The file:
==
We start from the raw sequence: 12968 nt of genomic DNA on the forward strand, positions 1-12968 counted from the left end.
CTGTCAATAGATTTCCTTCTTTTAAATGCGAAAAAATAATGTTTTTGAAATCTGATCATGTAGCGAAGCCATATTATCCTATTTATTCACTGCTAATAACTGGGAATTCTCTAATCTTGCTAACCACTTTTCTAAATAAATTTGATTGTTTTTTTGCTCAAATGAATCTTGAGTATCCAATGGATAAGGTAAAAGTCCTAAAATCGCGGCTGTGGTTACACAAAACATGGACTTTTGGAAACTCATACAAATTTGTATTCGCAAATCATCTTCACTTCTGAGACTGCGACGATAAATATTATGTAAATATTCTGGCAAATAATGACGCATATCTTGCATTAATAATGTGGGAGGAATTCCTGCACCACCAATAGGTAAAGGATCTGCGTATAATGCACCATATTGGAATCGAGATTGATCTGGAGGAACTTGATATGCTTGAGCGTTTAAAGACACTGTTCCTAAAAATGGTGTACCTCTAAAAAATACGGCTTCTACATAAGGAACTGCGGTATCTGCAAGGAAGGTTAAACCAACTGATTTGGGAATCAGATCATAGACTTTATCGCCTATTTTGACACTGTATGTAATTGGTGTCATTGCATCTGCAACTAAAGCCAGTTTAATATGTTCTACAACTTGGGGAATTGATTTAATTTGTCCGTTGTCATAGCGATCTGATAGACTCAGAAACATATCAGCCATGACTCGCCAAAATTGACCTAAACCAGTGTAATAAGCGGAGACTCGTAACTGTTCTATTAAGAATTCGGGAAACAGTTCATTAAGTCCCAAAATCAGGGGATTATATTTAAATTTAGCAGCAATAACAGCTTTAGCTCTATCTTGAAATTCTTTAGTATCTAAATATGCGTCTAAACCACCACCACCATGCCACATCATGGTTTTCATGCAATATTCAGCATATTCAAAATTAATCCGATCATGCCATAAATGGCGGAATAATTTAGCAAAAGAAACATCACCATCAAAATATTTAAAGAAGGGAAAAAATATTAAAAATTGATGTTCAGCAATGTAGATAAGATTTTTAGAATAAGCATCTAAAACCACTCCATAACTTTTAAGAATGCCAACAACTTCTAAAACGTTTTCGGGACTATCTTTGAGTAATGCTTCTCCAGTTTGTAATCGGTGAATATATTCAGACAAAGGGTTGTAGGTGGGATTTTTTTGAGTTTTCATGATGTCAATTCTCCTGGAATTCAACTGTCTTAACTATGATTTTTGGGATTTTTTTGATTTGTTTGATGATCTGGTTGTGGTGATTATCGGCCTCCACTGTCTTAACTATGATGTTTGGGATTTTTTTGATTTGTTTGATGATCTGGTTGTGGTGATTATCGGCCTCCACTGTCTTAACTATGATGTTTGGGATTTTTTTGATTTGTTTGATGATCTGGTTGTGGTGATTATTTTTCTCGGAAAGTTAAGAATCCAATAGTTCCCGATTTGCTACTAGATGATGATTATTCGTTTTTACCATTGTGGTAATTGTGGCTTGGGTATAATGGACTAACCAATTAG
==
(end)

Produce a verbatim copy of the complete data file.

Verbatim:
We start from the raw sequence: 12968 nt of genomic DNA on the forward strand, positions 1-12968 counted from the left end.
CTGTCAATAGATTTCCTTCTTTTAAATGCGAAAAAATAATGTTTTTGAAATCTGATCATGTAGCGAAGCCATATTATCCTATTTATTCACTGCTAATAACTGGGAATTCTCTAATCTTGCTAACCACTTTTCTAAATAAATTTGATTGTTTTTTTGCTCAAATGAATCTTGAGTATCCAATGGATAAGGTAAAAGTCCTAAAATCGCGGCTGTGGTTACACAAAACATGGACTTTTGGAAACTCATACAAATTTGTATTCGCAAATCATCTTCACTTCTGAGACTGCGACGATAAATATTATGTAAATATTCTGGCAAATAATGACGCATATCTTGCATTAATAATGTGGGAGGAATTCCTGCACCACCAATAGGTAAAGGATCTGCGTATAATGCACCATATTGGAATCGAGATTGATCTGGAGGAACTTGATATGCTTGAGCGTTTAAAGACACTGTTCCTAAAAATGGTGTACCTCTAAAAAATACGGCTTCTACATAAGGAACTGCGGTATCTGCAAGGAAGGTTAAACCAACTGATTTGGGAATCAGATCATAGACTTTATCGCCTATTTTGACACTGTATGTAATTGGTGTCATTGCATCTGCAACTAAAGCCAGTTTAATATGTTCTACAACTTGGGGAATTGATTTAATTTGTCCGTTGTCATAGCGATCTGATAGACTCAGAAACATATCAGCCATGACTCGCCAAAATTGACCTAAACCAGTGTAATAAGCGGAGACTCGTAACTGTTCTATTAAGAATTCGGGAAACAGTTCATTAAGTCCCAAAATCAGGGGATTATATTTAAATTTAGCAGCAATAACAGCTTTAGCTCTATCTTGAAATTCTTTAGTATCTAAATATGCGTCTAAACCACCACCACCATGCCACATCATGGTTTTCATGCAATATTCAGCATATTCAAAATTAATCCGATCATGCCATAAATGGCGGAATAATTTAGCAAAAGAAACATCACCATCAAAATATTTAAAGAAGGGAAAAAATATTAAAAATTGATGTTCAGCAATGTAGATAAGATTTTTAGAATAAGCATCTAAAACCACTCCATAACTTTTAAGAATGCCAACAACTTCTAAAACGTTTTCGGGACTATCTTTGAGTAATGCTTCTCCAGTTTGTAATCGGTGAATATATTCAGACAAAGGGTTGTAGGTGGGATTTTTTTGAGTTTTCATGATGTCAATTCTCCTGGAATTCAACTGTCTTAACTATGATTTTTGGGATTTTTTTGATTTGTTTGATGATCTGGTTGTGGTGATTATCGGCCTCCACTGTCTTAACTATGATGTTTGGGATTTTTTTGATTTGTTTGATGATCTGGTTGTGGTGATTATCGGCCTCCACTGTCTTAACTATGATGTTTGGGATTTTTTTGATTTGTTTGATGATCTGGTTGTGGTGATTATTTTTCTCGGAAAGTTAAGAATCCAATAGTTCCCGATTTGCTACTAGATGATGATTATTCGTTTTTACCATTGTGGTAATTGTGGCTTGGGTATAATGGACTAACCAATTAG